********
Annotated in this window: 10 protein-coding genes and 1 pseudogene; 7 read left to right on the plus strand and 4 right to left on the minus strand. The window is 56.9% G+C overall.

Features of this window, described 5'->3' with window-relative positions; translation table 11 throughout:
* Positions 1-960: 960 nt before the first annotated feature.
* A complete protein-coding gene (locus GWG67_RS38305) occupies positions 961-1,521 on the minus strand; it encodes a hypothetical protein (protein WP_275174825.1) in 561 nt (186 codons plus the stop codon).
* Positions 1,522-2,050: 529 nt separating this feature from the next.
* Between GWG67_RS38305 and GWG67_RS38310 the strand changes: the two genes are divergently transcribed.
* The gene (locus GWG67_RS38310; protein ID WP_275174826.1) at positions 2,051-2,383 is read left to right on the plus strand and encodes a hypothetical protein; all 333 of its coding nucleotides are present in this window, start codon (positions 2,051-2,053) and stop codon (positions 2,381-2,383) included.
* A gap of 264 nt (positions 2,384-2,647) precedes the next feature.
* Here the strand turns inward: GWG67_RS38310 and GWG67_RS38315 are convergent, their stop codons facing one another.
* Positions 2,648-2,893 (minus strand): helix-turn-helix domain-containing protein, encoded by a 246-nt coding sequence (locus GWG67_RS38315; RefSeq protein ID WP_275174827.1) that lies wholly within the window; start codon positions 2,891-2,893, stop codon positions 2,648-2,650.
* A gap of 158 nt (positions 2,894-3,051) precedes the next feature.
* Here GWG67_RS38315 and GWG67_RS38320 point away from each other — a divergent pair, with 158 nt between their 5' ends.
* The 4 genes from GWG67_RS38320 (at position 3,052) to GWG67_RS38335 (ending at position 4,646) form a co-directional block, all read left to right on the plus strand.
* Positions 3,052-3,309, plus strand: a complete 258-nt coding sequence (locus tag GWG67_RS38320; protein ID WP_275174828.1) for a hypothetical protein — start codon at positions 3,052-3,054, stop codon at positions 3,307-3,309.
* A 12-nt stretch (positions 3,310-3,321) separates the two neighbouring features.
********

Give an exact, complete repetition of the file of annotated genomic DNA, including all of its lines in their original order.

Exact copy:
Annotated in this window: 10 protein-coding genes and 1 pseudogene; 7 read left to right on the plus strand and 4 right to left on the minus strand. The window is 56.9% G+C overall.

Features of this window, described 5'->3' with window-relative positions; translation table 11 throughout:
* Positions 1-960: 960 nt before the first annotated feature.
* A complete protein-coding gene (locus GWG67_RS38305) occupies positions 961-1,521 on the minus strand; it encodes a hypothetical protein (protein WP_275174825.1) in 561 nt (186 codons plus the stop codon).
* Positions 1,522-2,050: 529 nt separating this feature from the next.
* Between GWG67_RS38305 and GWG67_RS38310 the strand changes: the two genes are divergently transcribed.
* The gene (locus GWG67_RS38310; protein ID WP_275174826.1) at positions 2,051-2,383 is read left to right on the plus strand and encodes a hypothetical protein; all 333 of its coding nucleotides are present in this window, start codon (positions 2,051-2,053) and stop codon (positions 2,381-2,383) included.
* A gap of 264 nt (positions 2,384-2,647) precedes the next feature.
* Here the strand turns inward: GWG67_RS38310 and GWG67_RS38315 are convergent, their stop codons facing one another.
* Positions 2,648-2,893 (minus strand): helix-turn-helix domain-containing protein, encoded by a 246-nt coding sequence (locus GWG67_RS38315; RefSeq protein ID WP_275174827.1) that lies wholly within the window; start codon positions 2,891-2,893, stop codon positions 2,648-2,650.
* A gap of 158 nt (positions 2,894-3,051) precedes the next feature.
* Here GWG67_RS38315 and GWG67_RS38320 point away from each other — a divergent pair, with 158 nt between their 5' ends.
* The 4 genes from GWG67_RS38320 (at position 3,052) to GWG67_RS38335 (ending at position 4,646) form a co-directional block, all read left to right on the plus strand.
* Positions 3,052-3,309, plus strand: a complete 258-nt coding sequence (locus tag GWG67_RS38320; protein ID WP_275174828.1) for a hypothetical protein — start codon at positions 3,052-3,054, stop codon at positions 3,307-3,309.
* A 12-nt stretch (positions 3,310-3,321) separates the two neighbouring features.